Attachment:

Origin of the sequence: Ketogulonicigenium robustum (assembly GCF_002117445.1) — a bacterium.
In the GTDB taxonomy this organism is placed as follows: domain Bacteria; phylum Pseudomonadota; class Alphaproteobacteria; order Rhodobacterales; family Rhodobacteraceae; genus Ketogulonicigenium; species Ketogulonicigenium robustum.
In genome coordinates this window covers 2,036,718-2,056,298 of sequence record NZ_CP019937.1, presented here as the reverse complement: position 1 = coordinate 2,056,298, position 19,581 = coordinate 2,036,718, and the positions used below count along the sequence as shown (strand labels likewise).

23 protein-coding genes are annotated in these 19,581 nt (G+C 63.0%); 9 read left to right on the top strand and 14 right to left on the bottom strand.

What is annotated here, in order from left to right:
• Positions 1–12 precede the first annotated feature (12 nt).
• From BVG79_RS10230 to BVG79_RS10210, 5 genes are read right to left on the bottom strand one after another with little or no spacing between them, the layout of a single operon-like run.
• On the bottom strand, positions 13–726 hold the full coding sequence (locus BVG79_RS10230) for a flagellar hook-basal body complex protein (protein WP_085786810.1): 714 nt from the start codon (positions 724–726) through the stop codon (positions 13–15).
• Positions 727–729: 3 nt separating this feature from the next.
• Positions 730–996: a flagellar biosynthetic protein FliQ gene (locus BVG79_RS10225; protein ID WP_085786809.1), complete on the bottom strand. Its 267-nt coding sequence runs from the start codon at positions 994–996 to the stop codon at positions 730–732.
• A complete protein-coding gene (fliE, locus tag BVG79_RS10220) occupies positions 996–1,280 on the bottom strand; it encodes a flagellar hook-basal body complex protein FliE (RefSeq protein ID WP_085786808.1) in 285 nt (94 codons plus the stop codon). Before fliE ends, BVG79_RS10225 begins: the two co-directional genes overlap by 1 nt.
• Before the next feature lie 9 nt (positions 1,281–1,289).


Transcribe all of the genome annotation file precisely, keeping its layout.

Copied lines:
Origin of the sequence: Ketogulonicigenium robustum (assembly GCF_002117445.1) — a bacterium.
In the GTDB taxonomy this organism is placed as follows: domain Bacteria; phylum Pseudomonadota; class Alphaproteobacteria; order Rhodobacterales; family Rhodobacteraceae; genus Ketogulonicigenium; species Ketogulonicigenium robustum.
In genome coordinates this window covers 2,036,718-2,056,298 of sequence record NZ_CP019937.1, presented here as the reverse complement: position 1 = coordinate 2,056,298, position 19,581 = coordinate 2,036,718, and the positions used below count along the sequence as shown (strand labels likewise).

23 protein-coding genes are annotated in these 19,581 nt (G+C 63.0%); 9 read left to right on the top strand and 14 right to left on the bottom strand.

What is annotated here, in order from left to right:
• Positions 1–12 precede the first annotated feature (12 nt).
• From BVG79_RS10230 to BVG79_RS10210, 5 genes are read right to left on the bottom strand one after another with little or no spacing between them, the layout of a single operon-like run.
• On the bottom strand, positions 13–726 hold the full coding sequence (locus BVG79_RS10230) for a flagellar hook-basal body complex protein (protein WP_085786810.1): 714 nt from the start codon (positions 724–726) through the stop codon (positions 13–15).
• Positions 727–729: 3 nt separating this feature from the next.
• Positions 730–996: a flagellar biosynthetic protein FliQ gene (locus BVG79_RS10225; protein ID WP_085786809.1), complete on the bottom strand. Its 267-nt coding sequence runs from the start codon at positions 994–996 to the stop codon at positions 730–732.
• A complete protein-coding gene (fliE, locus tag BVG79_RS10220) occupies positions 996–1,280 on the bottom strand; it encodes a flagellar hook-basal body complex protein FliE (RefSeq protein ID WP_085786808.1) in 285 nt (94 codons plus the stop codon). Before fliE ends, BVG79_RS10225 begins: the two co-directional genes overlap by 1 nt.
• Before the next feature lie 9 nt (positions 1,281–1,289).